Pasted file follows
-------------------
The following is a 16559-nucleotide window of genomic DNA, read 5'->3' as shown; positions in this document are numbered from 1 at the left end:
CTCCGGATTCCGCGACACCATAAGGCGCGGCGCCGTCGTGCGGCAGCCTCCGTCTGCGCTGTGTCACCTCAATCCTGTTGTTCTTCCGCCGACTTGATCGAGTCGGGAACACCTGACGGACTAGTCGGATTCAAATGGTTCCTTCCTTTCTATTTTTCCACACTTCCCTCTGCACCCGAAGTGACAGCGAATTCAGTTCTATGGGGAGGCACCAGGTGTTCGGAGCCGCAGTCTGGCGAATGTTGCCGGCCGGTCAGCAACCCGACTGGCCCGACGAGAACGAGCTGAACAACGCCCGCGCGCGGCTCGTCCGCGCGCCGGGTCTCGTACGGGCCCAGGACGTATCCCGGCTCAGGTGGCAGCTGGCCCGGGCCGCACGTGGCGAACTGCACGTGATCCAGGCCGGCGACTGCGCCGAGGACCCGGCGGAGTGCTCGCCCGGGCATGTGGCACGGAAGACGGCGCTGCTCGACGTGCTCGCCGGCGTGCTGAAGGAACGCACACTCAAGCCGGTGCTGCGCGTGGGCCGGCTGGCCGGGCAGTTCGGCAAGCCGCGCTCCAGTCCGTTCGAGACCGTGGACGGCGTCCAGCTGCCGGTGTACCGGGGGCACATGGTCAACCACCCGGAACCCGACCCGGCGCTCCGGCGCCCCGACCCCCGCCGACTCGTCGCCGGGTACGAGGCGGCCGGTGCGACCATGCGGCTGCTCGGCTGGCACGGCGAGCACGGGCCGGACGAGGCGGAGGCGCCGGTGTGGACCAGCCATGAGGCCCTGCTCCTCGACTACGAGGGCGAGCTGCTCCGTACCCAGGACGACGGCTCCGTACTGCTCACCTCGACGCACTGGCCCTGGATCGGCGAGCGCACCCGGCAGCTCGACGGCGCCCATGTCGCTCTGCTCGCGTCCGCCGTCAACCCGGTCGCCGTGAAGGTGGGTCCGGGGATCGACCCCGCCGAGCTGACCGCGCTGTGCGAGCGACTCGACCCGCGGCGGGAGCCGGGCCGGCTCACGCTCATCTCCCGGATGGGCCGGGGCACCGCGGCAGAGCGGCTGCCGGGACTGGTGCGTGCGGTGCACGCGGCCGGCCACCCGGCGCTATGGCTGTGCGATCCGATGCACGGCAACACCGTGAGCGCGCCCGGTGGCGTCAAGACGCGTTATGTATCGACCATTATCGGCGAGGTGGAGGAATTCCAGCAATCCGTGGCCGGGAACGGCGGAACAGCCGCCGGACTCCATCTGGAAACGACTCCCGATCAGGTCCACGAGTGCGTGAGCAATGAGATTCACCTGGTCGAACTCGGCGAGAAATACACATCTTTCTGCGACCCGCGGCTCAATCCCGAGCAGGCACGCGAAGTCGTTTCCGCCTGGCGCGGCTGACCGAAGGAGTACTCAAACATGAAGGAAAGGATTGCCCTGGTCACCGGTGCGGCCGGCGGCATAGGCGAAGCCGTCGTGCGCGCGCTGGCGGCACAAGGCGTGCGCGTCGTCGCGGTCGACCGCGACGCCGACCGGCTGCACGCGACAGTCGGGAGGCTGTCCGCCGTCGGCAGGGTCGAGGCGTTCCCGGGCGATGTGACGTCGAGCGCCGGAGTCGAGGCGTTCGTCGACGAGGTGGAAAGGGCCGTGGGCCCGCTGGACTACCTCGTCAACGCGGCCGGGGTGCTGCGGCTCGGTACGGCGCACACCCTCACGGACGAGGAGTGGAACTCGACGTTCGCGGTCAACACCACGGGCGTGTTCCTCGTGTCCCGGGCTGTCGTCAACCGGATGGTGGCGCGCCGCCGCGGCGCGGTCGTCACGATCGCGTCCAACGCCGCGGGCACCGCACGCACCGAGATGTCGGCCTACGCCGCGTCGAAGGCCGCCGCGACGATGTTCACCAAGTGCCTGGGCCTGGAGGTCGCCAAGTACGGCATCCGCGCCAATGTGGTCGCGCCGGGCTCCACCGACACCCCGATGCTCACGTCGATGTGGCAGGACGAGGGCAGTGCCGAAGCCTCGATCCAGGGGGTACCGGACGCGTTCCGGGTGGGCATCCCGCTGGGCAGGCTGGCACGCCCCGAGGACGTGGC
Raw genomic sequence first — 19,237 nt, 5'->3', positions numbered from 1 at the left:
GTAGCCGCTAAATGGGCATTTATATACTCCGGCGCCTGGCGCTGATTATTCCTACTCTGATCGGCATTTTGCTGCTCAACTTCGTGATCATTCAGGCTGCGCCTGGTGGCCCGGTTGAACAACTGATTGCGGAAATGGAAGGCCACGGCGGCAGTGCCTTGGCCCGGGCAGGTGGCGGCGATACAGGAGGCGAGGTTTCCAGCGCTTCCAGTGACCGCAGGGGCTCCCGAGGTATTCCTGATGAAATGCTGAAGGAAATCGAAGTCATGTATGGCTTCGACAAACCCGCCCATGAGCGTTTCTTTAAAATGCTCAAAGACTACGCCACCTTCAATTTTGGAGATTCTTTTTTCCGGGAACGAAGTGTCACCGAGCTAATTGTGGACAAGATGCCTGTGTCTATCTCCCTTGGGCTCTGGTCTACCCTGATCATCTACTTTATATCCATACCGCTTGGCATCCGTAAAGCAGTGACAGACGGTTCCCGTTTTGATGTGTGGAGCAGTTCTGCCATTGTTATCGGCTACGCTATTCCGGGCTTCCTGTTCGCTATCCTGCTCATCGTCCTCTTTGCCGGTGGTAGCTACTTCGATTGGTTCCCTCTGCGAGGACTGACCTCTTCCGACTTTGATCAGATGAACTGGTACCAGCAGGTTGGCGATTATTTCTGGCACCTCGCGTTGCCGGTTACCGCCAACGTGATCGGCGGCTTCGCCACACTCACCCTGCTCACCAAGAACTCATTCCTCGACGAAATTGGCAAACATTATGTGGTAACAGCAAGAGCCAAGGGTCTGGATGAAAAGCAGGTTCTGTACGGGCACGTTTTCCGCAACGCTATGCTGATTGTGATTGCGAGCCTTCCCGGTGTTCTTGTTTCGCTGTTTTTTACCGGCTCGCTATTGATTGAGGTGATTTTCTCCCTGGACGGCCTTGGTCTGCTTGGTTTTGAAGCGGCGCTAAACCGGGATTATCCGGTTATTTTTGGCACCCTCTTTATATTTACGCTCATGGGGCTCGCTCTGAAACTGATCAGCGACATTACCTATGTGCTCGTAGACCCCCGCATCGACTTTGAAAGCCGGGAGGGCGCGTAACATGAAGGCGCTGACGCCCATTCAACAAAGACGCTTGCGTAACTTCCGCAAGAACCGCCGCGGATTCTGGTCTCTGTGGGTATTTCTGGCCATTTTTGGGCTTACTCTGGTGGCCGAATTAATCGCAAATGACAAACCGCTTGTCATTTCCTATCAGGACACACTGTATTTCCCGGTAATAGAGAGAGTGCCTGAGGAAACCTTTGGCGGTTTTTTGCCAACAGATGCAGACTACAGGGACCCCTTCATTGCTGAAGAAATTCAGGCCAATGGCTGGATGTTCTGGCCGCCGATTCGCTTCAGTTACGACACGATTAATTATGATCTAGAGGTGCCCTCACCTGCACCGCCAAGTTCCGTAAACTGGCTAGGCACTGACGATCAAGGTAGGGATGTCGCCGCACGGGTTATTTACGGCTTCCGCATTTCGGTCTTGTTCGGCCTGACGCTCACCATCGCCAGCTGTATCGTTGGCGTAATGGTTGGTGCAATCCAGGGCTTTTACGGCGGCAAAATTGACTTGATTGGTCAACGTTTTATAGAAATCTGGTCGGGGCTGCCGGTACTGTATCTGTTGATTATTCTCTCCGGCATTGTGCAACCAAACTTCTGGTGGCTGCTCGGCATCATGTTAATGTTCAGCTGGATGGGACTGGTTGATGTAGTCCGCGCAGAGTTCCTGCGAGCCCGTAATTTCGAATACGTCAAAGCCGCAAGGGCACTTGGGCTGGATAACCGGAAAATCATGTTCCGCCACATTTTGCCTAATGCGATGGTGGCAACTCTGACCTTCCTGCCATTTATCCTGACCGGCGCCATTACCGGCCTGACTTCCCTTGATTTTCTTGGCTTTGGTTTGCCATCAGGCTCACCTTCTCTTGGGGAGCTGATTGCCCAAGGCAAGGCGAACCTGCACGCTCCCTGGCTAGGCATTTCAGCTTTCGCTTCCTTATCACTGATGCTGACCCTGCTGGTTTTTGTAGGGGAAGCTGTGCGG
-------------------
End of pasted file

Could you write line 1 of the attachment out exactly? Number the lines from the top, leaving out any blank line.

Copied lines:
The following is a 16559-nucleotide window of genomic DNA, read 5'->3' as shown; positions in this document are numbered from 1 at the left end: